Thursday, April 30, 2009

Kosher Pork

It seems that the Swine Flu has even hit Israel with one of its citizens contracting the disease. I guess many religious Jews will say 'serves him right'! The government of Israel has however renamed the Flu as Mexican Flu. It is possible to buy pork in Israel and it apparently is easy to find in Russian neighborhoods. It seems that Russian Jews ate pork?

Talking about Pork, I cooked sweet and sour pork last night....delicious! I always thought of S&S pork as an Australian pseudo-Chinese dish. Not so. See here.

Yesterday I spent the morning at an IT auction trying to win an A3 HQ printer. I did win it with a bid of $20. Unfortunately when I got it home and turned it on I found that one of the ink cartridges was missing. I got onto eBay and ordered a replacement cartridge at a nice price from the U.S. In about a week I will find out if I bought a good printer or not. I am not good at auctions. I have a case of itchy face when the bidding climbs and have to look away regularly to scratch my face or scalp. I'd hate to be caught bidding on a $1,000 item.

This morning a friend and I visited our Std 6 teacher who has just recently turned 100. Bronwyn is still very bright and waiting for her congratulatory letter from the Queen. She still remembers us in her class 57 years ago and also remembers other members of our families. Mind you, she hasn't indulged in partaking of alcohol or smoking and other sins in her 100 years. It was a nice visit. I got up early and made some cheese straws which were enjoyed by us and passing carers at her nursing home.

Kev, Bronnie and Jack

A few days ago there was a pirates' attack on an Italian cruise liner. The attack was thwarted by an Israeli security company on board the liner. On a commercial TV station that night the teaser for the news program trumpeted "Aussies Fight Off Pirates'. Dear dear me!! It seems that a couple of Australians threw plastic chairs and a plastic table over the side of the ship towards the pirates. That must have really scared them!

Monday, April 27, 2009

Unwelcome guest

Today I decided to do a bit of gardening, but backed off using my whipper-snipper when I found a humongous redback settled in next to it. I will leave it overnight to see where it goes. It is too big to get under doors. Second thought I should hit it with a liberal dose of spider spray in case it hides away somewhere and surprises me later on. Don't like spiders!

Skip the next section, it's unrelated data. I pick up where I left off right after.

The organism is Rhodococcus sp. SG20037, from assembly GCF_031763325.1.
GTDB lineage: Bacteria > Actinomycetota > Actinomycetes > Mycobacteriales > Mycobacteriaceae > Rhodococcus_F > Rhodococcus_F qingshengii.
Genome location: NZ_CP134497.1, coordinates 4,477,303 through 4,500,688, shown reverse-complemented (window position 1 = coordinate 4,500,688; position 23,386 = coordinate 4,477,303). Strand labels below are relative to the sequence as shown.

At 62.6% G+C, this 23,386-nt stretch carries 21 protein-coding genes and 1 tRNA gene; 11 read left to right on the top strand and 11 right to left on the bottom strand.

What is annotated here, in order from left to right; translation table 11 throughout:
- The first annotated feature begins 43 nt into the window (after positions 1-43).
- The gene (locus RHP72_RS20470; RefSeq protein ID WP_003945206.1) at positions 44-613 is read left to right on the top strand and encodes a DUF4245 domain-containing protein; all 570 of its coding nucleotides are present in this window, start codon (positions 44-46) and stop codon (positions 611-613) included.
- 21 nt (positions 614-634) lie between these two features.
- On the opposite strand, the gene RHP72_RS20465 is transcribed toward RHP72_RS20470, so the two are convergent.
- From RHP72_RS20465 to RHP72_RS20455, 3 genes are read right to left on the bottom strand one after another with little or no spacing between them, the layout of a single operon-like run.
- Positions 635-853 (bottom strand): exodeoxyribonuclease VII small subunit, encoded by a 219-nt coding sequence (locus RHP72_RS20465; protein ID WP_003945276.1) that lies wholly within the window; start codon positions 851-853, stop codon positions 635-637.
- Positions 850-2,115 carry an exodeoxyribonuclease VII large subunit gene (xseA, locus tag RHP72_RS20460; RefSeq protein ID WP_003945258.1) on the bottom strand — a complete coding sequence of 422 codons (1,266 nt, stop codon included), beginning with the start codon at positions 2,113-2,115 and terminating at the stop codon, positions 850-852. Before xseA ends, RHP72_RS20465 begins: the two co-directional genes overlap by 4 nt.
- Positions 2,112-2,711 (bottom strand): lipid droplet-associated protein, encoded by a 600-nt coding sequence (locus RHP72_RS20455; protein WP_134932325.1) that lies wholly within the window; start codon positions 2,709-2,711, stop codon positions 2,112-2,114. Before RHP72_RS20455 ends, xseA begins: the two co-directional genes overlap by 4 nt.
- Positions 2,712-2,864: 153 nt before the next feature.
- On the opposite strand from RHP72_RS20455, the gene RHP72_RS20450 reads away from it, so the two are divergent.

I hereby announce a new rule for posting articles on the net. The person who first sends the article/photo must put their name and email address at the bottom of it so that recipients can flame them for being either mischievous or gullible for believing what they have written or forwarded. So there; listen up every one of you one billion internet posters, Kev has spoken.

Saturday, April 25, 2009

Tiger Moths

Early this morning I heard a loud noise which I knew was a bunch of aircraft doing a fly-past of ANZAC day services. I dashed out to take a look and realised that I didn't need to dash as they were Tiger Moth biplanes doing what looked like a sedate 60 mph...plenty of time to take a good look. There were six of them in formation and then two more trying desperately to catch up to the formation. 'Wait for us' they were yelling over the speaker tube.

Our local Magpies cruised in again this morning to get some grated Parmesan cheese. They love it and I reckon they will be spending the rest of the day looking for a cheese tree. They also love meat scraps as does the single large Raven that visits us. Yesterday I got a bit tired of hand feeding them and put the polystyrene meat tray with the scraps out on the lawn. Both the Raven and the maggies were most suspicious of this new thing. The maggies wouldn't go near it, but the Raven gingerly picked it up and tipped the meat scraps off the tray before wolfing them down. Smart bird!

I have mentioned this scam before, but it is worthwhile doing it again. This card was in yesterday's edition of the West Australian newspaper. It has been around in various forms in various media..newspapers, magazines and TV. I am sure many people will fall for this one as it is in a respectable publication. Printed on the top of the card in very small text is a disclaimer ...'This promotion is not connected with this publication', which virtually lets the West Australian off the hook.